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Best Practices for the Chemical Industry

  • • Automate processes to optimize the use of the raw materials and reduce waste.
  • • Improve catalysts to produce better products while reducing heavy metal use and reduce hazardous waste.
  • • Re-use byproducts instead of creating new products out of raw materials.
  • • Use a vapor recovery system to vent equipment to recover solvents.
  • • Substitute less toxic materials for more toxic materials.
  • • Keep amounts of raw materials to a minimum and use rapidly to avoid waste.
  • • Use recyclable containers.
  • • Use water-based biodegradable cleaners where possible.
  • • Avoid unneeded cleaning.
  • • Use dry clean-up methods where possible when spills occur.
  • • Use a precise inspection and preventive maintenance program on a regular basis.
  • • Cover chemical containers to reduce potential leaks, spills, and evaporation.
  • • Use a spill response team to accurately and quickly remove potential hazards.
  • • Train all employees in working skills and safety procedures.
  • • Develop appropriate timely inspection procedures for determining if equipment is leaking and make appropriate corrections.
  • • Keep appropriate records of the equipment, leaking times, and sites.
  • • Use preventive maintenance where appropriate to keep equipment from leaking.
  • • Determine if industrial flares are operating appropriately on a timely basis and take corrective action when necessary.
  • • Use the 12 principles of green chemistry: prevent waste; maximize consumption of all of the raw materials; use less hazardous chemicals; design safer chemicals and products; use less hazardous solvents; avoid unwanted reactions without using additional chemicals; make the process energy efficient; use renewable feed stocks; use catalytic reactions that are effective; design products to degrade to harmless substances over time; analyze the process to prevent pollution; and minimize potential for accidents. (See endnote 31.)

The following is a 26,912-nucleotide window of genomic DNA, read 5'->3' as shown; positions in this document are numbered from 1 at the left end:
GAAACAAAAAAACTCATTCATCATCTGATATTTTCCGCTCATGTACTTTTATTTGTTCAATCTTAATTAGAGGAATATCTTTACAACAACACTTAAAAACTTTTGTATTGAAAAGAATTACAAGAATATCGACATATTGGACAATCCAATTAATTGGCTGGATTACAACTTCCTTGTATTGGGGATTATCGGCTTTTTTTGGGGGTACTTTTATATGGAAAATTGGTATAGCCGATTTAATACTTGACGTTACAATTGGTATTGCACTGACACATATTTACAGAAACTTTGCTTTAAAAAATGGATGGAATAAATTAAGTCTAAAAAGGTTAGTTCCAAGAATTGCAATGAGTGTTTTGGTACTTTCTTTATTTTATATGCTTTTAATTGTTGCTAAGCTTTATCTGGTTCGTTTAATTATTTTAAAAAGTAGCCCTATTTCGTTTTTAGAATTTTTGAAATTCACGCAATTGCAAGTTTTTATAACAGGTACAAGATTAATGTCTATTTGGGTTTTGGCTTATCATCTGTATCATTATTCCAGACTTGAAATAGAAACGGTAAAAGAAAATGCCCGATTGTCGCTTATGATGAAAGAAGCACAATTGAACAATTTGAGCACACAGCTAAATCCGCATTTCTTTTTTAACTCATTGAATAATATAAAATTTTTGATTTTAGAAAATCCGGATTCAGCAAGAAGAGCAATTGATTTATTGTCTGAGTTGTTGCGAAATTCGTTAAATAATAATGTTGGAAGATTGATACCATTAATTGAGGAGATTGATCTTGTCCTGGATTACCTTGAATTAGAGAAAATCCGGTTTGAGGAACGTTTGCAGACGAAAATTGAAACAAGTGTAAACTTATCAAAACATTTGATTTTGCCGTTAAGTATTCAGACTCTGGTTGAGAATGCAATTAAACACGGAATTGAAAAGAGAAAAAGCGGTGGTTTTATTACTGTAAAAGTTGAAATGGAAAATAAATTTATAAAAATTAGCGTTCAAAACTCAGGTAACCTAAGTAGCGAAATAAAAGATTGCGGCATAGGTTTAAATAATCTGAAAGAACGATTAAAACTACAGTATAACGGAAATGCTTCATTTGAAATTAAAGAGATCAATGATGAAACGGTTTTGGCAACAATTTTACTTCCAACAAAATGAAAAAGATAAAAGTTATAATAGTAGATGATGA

• 5. Controlled Burns (See endnotes 49, 50)

Controlled burns are used in forestry and agriculture to get rid of unwanted material in an efficient manner. Modern grasslands management includes prescribed burning which controls woody and herbaceous plants and improves the distribution of grazing areas, increases forage yield, and improves wildlife habitat. The time of the year of the burn is based on the types of grasses and undesirable plants and other materials that you want to get rid of quickly, and the type of grasses you are trying to stimulate. The time of the day of the burn as well as actual weather conditions can be contributing factors increasing air pollution problems. Controlled burns can cause forest fires when the conditions are such that they can no longer be controlled in an appropriate manner.

Burning creates particulate matter (smoke, ash, dust), nitrogen oxides, VOCs, and other air pollutants. Ozone becomes a key pollutant in downwind areas from the fires. Massive fires that may occur in oil refineries and other industries as well as train derailments involving tanker cars contribute immediate concentrated pollutants into the air. These may become an intense acute source of potential disease problems, and also become chronic in nature over time.

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